It’s January and the time of year when everyone is kicking it up again. A new year and self-imposed resolutions often mean a new start to old goals. In a Direct Sales business, often your company will launch new product or have a conference to kick off the new calendar year and get everyone hyped up again for the next selling season. While January can be typically slow, many Direct Selling companies are now offering incentives or sales to entice customers to buy.
If you haven’t gotten to where you want to be in your business, the new year can be a great time to refresh goals, and create new habits. And usually everyone can pick up new skills or methods to refresh their business in any discipline. With the world changing, and social media becoming a big part of how we market and brand ourselves, we can all adapt new ways to solve old problems. Looking back at my own time in Direct Sales, I had some wonderful successes, but I now can see with a clearer view – a customer’s point of view – mistakes that I made and things that I could have done to propel my business even further.
I see others making some of these same mistakes!
Here are 5 mistakes that I see Direct Sellers making – and many of them I did myself.
- Reaching out to strangers via Social Media. I am no longer selling a direct sales product myself, so have had a number of people ‘blind’ approach me, especially since the new year – “I know we don’t know each other well, but I’m just throwing this out there because I respect you as a fellow girlboss.” *Sigh* While this is an earnest approach and I totally get that everyone in a Direct Sales business is doing whatever they can to kickstart their businesses, I am pretty certain that this almost never works. At least via email, or social media direct messages. Usually if you take this approach, it works better in person, or after you have had a number of interactions. Not a week after you have friended them. Or because you Liked their Instagram post. That is literally cold, cold, cold calling. And it’s kind of icky.
- Sitting behind your computer or mobile device everyday and yet, feeling like you aren’t doing enough. It’s a huge problem in Direct Sales from what I can see – and I am guilty of this myself, both currently and when I was in Direct Sales. There seems to be a sense of community when you sit with your Facebook app open – and in some ways it is a sense of community. But getting out into your actual community, whether it is volunteering at your kid’s school field trip, or spending time at the gym, even shopping can be a much better way to use your time. Connections in person, always trump online ones. Unless, you have forged a relationship online, and you talk or you are Facetiming, and have made a true friendship out of it. But truthfully, it’s super hard to make genuine connections just commenting on Facebook pages or groups. You’ve simply just got to get your butt out there.
- Literally make yourself new habits. I find that many people doing a new business or those that have been in it for awhile, expect to get different results by doing the things that they have already done. Maybe it worked in years past, but people change, the landscape changes and what worked before may not work now. Also if it didn’t work before, then you must try something new. Most businesses these days have to be agile – and that means reacting to new things by being innovative. That also goes for your personal business – you must mix up the things you did in order to find new things that work. Take time to read, learn more about business, or find out what has worked for others. You must also always be a student of your own discipline in order to react and recalibrate.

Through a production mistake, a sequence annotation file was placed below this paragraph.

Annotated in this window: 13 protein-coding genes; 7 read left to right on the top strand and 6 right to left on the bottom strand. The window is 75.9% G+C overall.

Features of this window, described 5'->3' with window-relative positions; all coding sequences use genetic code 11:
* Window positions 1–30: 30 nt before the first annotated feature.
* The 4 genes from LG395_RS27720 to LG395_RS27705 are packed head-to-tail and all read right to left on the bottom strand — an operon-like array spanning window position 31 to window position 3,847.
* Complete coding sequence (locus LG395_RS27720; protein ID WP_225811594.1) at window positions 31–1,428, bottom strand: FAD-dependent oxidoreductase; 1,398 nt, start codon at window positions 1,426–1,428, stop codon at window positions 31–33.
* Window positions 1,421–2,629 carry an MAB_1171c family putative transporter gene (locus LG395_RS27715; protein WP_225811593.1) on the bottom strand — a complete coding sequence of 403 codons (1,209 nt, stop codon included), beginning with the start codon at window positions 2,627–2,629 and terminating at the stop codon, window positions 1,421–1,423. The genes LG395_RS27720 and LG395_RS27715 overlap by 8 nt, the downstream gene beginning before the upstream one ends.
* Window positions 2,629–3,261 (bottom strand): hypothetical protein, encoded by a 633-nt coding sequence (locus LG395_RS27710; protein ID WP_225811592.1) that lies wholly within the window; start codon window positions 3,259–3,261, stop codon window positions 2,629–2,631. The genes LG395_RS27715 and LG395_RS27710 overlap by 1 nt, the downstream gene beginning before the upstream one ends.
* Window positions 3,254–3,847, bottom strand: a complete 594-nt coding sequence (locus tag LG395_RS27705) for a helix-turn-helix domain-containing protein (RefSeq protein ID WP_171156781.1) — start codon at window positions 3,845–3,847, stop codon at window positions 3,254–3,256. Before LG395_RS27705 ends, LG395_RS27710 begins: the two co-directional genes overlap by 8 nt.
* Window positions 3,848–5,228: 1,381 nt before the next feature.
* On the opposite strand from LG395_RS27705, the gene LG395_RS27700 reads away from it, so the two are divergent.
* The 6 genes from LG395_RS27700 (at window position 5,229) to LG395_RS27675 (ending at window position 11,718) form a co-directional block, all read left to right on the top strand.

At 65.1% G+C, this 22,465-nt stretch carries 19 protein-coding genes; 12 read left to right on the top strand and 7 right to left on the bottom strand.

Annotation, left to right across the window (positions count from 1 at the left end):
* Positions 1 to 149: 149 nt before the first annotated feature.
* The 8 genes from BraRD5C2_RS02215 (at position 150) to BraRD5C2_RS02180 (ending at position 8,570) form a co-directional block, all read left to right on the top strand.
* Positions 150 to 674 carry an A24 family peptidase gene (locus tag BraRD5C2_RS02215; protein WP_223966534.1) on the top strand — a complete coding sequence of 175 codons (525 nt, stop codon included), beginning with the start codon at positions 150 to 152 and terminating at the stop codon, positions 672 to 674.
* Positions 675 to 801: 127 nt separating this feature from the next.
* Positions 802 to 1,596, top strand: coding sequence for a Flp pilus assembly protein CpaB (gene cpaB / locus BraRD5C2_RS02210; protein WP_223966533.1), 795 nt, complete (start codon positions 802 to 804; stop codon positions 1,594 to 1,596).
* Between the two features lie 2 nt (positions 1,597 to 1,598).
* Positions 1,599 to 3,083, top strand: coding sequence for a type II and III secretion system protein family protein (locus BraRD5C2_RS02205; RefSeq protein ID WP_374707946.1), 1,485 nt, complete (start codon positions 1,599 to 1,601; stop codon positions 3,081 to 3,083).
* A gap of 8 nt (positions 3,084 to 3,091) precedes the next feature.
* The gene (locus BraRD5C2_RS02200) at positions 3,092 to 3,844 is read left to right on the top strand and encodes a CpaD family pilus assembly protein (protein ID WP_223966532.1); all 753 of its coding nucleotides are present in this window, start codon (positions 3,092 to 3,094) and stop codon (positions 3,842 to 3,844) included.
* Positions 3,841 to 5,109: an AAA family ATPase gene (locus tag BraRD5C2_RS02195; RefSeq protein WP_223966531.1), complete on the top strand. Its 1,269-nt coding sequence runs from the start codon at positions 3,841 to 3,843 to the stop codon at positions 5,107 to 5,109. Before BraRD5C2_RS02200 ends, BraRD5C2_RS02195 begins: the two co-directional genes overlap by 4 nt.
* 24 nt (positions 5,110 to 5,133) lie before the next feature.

- Dropping links all over Facebook groups and as Instagram comments. This is just a creepy practice, but I have heard that some companies coach people to do this. And you may luck out here and there and get a new recruit or a possible sale. But all of the people you turn off by doing this, truly makes it not worth doing. Like ever. It’s just gross. Also weaving in comments about your business on something completely different online – also gross. I hate reading about someone asking for an eyeshadow colour recommendation and then a whole bunch of well-meaning direct sellers start pitching. Scare tactic techniques – like, ‘don’t use that product because it causes cancer, and mine doesn’t’ – also are simply too forceful and bossy.
- Not sending Thank-you messages. This seems obvious and it really should be, but often times, when direct sellers get online orders, they don’t reach out to the customer to say ‘Hey, thanks for ordering!’ I was also guilty of this, and I realize now, because I have been a customer of many direct seller’s products, that I really like hearing from them when I place an order. And if they don’t reach out to me, I sometimes wonder, ‘Was my order even received?’ Or I think that maybe I should have placed it with someone else that was more appreciative. And truthfully, the competition out there is stiff, and it takes 5 minutes to compose a quick Thank-you email or text. Don’t miss this step!